Woodford cum Membris
Until the coming of the railway in the late 19th century three hamlets made up the civil Parish of Woodford-cum-Membris, namely Woodford Halse, Hinton and West Farndon. The Parish was typical of many in rural England. Its history was bound up in the land, its tenure and husbandry. The first mention of the Parish is found in documents relating to the land and in early ecclesiastical records.
There is mention of the three hamlets in the Domesday of 1086 and in the Assize Rolls of 1202 where the right of the Parish Church to eight acres of land in West Farndon is mentioned. Another entry in the same year mentions flooding at Hinton.
Some of the Spencer fortune was made in the Parish when Sir John Spencer bought the manor of Hinton in 1510 and sent sheep from Wormleighton to graze there.
According to the ‘Book of Musters’ for 1545-6 the Parish sent two ‘bilmen’ as part of the militia raised by the Hundred of Chipping Warden. Many ‘Field Orders’ of the 17th and early 18th centuries are in the County Records Office.
The open fields in the Parish were enclosed; Hinton in 1753, Woodford Halse in 1758 and West Farndon in 1761. Each hamlet had its Lord of the Manor; William Henry Chauncey for West Farndon and Valentine Knightley for Hinton. Francis, Duke of Bridgewater was Lord of the Manor of Woodford Halse and the whole Parish but was not awarded any land.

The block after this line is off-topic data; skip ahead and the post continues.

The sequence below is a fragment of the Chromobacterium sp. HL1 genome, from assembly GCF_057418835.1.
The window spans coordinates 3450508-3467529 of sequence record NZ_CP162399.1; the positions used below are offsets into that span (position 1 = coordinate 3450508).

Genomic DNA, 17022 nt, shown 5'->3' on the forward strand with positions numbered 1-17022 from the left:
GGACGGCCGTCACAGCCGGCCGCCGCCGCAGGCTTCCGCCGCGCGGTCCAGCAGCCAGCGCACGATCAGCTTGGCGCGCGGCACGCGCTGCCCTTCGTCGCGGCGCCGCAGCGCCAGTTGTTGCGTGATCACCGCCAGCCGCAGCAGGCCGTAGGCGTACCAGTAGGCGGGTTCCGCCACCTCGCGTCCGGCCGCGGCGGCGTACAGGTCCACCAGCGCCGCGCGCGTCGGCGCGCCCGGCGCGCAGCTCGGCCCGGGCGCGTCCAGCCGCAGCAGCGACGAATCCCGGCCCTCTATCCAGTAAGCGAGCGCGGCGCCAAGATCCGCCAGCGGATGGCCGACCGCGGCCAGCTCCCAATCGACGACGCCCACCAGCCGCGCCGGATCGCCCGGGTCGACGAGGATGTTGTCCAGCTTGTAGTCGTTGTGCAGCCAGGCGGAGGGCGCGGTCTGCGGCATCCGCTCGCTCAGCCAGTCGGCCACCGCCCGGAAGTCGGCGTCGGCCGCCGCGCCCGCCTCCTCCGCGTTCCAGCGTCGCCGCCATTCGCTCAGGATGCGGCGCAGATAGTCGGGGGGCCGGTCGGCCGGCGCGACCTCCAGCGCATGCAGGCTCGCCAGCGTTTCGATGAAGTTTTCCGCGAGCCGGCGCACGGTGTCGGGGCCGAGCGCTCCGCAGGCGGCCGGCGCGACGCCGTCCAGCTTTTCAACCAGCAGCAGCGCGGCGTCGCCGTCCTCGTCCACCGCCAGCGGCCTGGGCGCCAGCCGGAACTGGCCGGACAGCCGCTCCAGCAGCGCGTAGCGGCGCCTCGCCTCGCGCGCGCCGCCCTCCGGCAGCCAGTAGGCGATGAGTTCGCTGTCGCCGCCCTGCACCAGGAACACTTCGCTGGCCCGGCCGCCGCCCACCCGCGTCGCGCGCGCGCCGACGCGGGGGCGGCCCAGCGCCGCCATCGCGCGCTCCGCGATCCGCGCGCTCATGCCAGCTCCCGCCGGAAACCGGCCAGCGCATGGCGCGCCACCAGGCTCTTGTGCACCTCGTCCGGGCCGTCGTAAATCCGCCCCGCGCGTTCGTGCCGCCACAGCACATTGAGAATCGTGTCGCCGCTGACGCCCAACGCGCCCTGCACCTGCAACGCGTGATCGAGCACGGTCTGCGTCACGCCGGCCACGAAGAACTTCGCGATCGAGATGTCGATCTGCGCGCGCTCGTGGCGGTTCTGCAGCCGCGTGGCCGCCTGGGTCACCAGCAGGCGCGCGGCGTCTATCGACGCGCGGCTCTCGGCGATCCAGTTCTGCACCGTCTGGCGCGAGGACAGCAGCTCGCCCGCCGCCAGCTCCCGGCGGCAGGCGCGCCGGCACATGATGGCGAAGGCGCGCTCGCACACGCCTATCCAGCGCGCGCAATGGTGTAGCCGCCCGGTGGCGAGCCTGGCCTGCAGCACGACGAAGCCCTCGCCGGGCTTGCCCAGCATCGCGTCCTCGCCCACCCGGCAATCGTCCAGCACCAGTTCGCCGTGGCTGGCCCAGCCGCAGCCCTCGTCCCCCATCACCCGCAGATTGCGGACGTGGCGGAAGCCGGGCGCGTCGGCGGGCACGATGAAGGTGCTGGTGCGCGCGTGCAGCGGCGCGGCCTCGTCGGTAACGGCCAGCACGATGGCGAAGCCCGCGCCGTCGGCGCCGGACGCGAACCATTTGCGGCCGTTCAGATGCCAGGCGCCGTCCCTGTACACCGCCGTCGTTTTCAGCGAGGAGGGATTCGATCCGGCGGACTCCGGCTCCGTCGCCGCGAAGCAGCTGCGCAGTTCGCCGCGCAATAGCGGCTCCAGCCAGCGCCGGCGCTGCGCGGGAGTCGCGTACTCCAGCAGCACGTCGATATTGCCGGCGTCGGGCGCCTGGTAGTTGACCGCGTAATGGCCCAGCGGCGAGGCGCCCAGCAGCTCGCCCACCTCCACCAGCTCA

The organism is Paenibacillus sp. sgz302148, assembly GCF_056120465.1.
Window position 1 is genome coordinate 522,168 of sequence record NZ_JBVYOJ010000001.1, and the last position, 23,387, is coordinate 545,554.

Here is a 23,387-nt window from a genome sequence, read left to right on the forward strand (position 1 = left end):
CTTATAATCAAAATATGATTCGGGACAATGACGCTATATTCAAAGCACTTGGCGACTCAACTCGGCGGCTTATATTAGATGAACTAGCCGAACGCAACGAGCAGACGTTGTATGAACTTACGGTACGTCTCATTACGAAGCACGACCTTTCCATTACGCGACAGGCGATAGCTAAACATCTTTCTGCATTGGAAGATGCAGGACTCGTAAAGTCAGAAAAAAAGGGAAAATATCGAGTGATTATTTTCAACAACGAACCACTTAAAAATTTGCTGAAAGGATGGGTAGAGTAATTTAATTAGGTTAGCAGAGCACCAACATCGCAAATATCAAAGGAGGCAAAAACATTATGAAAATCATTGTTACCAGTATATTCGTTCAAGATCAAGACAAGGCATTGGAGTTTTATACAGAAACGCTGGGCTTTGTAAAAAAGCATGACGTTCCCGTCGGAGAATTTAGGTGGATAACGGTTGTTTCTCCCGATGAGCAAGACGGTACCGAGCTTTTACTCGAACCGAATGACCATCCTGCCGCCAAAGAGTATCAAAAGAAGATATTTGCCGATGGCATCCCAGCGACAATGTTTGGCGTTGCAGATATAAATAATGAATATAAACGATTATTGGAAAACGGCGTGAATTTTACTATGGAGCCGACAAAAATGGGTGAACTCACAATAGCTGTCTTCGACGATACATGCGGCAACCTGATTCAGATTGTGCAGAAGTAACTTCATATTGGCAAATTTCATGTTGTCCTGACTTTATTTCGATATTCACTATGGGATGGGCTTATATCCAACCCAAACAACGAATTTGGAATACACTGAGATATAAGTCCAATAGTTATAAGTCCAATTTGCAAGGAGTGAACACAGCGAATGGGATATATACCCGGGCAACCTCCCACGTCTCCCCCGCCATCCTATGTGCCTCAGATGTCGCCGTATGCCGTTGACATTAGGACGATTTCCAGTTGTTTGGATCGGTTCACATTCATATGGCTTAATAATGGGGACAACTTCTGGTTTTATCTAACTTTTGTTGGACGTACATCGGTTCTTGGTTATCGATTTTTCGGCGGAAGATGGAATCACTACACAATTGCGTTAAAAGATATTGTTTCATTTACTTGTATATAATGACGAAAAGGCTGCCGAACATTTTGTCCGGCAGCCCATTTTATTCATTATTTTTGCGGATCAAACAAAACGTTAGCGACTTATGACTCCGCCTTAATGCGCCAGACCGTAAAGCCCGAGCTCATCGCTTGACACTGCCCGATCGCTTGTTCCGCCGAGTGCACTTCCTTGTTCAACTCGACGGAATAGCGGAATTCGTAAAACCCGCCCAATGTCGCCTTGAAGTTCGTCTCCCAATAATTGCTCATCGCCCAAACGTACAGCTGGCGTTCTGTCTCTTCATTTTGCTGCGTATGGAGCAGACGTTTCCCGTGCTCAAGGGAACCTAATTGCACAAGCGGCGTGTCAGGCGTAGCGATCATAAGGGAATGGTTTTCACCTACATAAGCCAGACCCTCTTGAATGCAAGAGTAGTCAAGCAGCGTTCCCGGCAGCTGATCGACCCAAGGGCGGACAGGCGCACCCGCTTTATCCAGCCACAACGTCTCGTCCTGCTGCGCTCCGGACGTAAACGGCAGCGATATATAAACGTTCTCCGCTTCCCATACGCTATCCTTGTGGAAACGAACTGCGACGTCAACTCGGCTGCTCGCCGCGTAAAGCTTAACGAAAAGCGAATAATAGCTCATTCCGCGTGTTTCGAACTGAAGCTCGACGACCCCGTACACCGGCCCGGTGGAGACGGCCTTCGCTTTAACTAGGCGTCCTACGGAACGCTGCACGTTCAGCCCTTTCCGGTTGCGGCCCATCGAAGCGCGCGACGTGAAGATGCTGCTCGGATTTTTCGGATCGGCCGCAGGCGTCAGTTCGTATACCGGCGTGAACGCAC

The coming of the railway in 1895 brought about 500 men to the village to work on its construction and local men who had been unemployed obtained work. It was completed in 1898 and on 25th June that year the first coal train came through and the first passenger train on 15th March, 1899. The railway brought men from far and wide to live in the village and an estate was built to accommodate them. Under the ‘Beeching’ plan the line was closed and the last train ran to London on 3rd September 1966.